What do you get when you cross a fantastic eye for detail with a number of useful camera skills? An award-winning shot.
The stunning winning images from the Sony World Photography Awards 2019 have been revealed.
The coveted photographer of the year title was presented to the 35-year-old Italian artist Federico Borella for his series Five Degrees.
The photographer, who received a cash prize of $ 25,000 (£ 19,200), used his images to make the link between male suicide in a drought-stricken region in South India and climate change.
In total there were 10 categories and it is a miracle that the judges were able to make a decision because the standards were sky high. A jaw-dropper was the winner of the open category – an ethereal underwater photo made in Hawaii. For the winner of the student category, the jurors chose a picture of skilled orange pickers in Spain and in the landscape category the gong went to a photo of a redevelopment project in China.
Scroll down for some of the winning entries from the 326,997 entries, which can also be seen at Somerset House in London until May 6. What do you notice?
The Hawaiian photographer from the state of Hawaii, Christy Lee Rogers, was named the open photographer of the year for her work, named Harmony, and received a prize of $ 5,000. This image has been selected from 10 winners & # 39; open category & # 39; as the most exciting independent photo. Rogers is an internationally exhibited artist who is known for the use of water and lighting in her photographic works to create dramatic effects. This image was shot underwater in Hawaii. Christy said she used the surface of a puddle as a canvas, using natural effects such as the refraction of light with movement to bend reality & # 39;
Sergi Villanueva from Spain was named the student photographer of the year. The 25-year-old was chosen by jury members from entries worldwide for his photographic series La Terreta. He wanted to use photography to explore his homeland through the local orange farming and harvesting process. He explained: & # 39; The orange tree is the essence of my country, it retains the sense of belonging and leaves the door open for future generations, and spreads a message about the value of caring for what nature gives us as a part of our identity & # 39;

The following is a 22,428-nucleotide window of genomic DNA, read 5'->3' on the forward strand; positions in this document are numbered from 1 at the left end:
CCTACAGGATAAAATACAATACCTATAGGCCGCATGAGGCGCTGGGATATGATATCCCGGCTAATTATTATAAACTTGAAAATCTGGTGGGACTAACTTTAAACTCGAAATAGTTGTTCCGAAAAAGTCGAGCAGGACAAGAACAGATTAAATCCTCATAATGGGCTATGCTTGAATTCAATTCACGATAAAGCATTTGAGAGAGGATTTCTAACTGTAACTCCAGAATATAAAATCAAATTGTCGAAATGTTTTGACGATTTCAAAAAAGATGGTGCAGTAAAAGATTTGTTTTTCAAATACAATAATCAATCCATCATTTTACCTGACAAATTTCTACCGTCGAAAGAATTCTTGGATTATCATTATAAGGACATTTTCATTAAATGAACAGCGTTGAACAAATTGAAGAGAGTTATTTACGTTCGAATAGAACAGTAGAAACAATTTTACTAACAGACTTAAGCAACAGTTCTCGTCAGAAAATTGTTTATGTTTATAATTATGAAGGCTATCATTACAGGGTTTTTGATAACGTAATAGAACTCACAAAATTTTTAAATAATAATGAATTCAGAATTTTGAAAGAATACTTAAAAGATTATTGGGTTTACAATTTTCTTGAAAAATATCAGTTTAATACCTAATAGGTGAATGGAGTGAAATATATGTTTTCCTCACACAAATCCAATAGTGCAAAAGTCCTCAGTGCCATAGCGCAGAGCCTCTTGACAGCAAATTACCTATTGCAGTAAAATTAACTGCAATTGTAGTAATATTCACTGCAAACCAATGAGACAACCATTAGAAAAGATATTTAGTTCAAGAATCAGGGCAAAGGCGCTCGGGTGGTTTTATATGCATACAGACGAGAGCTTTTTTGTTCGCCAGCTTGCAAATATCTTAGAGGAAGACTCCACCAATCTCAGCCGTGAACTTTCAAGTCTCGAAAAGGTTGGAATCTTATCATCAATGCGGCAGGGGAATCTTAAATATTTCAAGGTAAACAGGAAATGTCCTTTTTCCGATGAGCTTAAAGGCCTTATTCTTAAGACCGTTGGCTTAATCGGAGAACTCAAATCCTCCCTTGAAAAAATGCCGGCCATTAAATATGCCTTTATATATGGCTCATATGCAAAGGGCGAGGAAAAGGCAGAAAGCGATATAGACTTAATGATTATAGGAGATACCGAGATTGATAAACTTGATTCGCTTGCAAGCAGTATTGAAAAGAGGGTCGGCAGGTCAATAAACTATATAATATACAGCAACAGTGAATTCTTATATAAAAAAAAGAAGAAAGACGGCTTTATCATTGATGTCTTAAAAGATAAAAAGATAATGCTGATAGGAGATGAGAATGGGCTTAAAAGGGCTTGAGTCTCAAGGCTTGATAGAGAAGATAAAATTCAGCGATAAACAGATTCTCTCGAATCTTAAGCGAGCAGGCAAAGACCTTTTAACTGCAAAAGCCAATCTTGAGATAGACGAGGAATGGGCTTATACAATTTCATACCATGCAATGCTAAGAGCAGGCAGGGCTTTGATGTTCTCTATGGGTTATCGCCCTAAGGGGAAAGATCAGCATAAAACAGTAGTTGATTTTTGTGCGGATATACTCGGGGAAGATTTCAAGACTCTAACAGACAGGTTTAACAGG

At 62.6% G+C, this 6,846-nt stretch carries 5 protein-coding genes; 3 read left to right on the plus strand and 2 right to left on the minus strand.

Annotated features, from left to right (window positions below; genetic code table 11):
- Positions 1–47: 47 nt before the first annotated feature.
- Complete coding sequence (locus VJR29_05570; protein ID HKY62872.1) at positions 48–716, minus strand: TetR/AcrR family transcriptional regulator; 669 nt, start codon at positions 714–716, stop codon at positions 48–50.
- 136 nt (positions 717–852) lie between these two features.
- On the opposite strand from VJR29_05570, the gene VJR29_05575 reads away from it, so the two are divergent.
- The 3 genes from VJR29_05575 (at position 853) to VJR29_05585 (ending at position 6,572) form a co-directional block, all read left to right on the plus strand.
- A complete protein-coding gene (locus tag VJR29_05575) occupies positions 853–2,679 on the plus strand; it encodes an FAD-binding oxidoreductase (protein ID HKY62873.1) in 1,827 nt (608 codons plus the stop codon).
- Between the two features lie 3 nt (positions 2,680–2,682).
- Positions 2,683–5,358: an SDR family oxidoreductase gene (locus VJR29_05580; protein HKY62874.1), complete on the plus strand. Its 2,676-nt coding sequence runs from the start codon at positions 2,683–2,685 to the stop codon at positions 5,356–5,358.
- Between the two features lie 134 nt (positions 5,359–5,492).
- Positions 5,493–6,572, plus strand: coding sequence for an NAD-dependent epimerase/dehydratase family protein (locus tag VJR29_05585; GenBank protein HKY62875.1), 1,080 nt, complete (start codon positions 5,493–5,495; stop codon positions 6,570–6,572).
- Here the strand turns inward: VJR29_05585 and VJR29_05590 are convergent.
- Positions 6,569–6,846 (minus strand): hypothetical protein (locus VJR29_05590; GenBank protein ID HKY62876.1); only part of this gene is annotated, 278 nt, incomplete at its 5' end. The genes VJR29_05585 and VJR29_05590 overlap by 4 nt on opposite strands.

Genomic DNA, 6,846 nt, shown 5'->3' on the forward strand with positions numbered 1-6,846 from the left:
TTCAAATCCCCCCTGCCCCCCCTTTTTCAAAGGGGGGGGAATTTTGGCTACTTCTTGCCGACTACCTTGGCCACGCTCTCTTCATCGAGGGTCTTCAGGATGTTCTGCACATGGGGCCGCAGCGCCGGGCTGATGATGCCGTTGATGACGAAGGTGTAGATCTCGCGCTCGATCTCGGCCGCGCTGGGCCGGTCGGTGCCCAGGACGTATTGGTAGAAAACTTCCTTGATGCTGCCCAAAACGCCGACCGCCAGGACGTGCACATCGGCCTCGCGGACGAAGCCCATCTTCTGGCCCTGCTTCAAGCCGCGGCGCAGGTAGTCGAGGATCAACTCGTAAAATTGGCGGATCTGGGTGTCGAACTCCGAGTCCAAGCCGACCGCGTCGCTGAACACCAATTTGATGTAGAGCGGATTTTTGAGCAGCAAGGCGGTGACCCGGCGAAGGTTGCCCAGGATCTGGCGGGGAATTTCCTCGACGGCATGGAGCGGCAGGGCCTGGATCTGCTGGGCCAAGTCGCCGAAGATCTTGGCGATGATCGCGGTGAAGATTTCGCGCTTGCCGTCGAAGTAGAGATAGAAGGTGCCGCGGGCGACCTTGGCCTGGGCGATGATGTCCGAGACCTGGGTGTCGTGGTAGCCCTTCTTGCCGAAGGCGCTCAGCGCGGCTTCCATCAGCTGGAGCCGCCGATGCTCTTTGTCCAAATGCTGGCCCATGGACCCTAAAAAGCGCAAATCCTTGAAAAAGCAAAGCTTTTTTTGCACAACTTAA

The coveted photographer of the year title was presented to the Italian artist Federico Borella for his series Five Degrees. He used his images to investigate the link between male suicide in the farming community of Tamil Nadu, South India – which is experiencing the worst drought in 140 years – and climate change. Pictured on the left is Rasathi, 56, the wife of Selvarasy, a farmer who committed suicide in May 2017 by moving to his 65th birthday after receiving debts. Okay, a human skull found in the area
The youth photographer of the year was awarded to 18-year-old student Zelle Westfall, who was based in Atlanta. She submitted a striking single image of her friend (pictured left) in response to the & # 39; diversity & # 39; theme. She said she wanted her boyfriend's portrait to emphasize the & # 39; beauty of dark-skinned women, who are often told they are too dark & # 39 ;. On the right is an image of Sergi Villanueva, who won the student photographer of the year with his series focused on the orange industry in his home country of Spain. He represented Universidad Jaume I in Valencia and won € 30,000 in photography equipment from Sony for the institution
Yan Wang Preston was the first in the landscape category with her series To the South of the Colorful Clouds. The Preston series illustrates an & # 39; extraterrestrial & # 39; ecological restoration landscape project in Dali, Yunnan province, China. The series, which is part of an eight-year project, reveals the renovation of a rural piece of land in a leisure city
Yan, a British-Chinese artist based in Hebden Bridge, West Yorkshire, says that the vivid colors visible in the landscape are a result of semi-artificial soil that forms the basis for non-native plants, including many mature trees & # 39;
Jasper Doest from the Netherlands was the first in the natural world and the category of wildlife with his series Meet Bob. Bob is a Caribbean flamingo from the Dutch island of Curaçao. His life took a dramatic turn when he flew into a hotel window, making him seriously concise. He was cared for by Odette Doest, a local veterinarian who also runs a rehabilitation center for wildlife and a nature conservation organization
Due to his injuries, Bob the flamingo cannot be released into the wild and he is now ambassador for the Fundashon Animal and Education Caribbean Fund (FDOC), which educates the local population on the importance of protecting nature in Curaçao. Above Bob gives a domestic cat a shock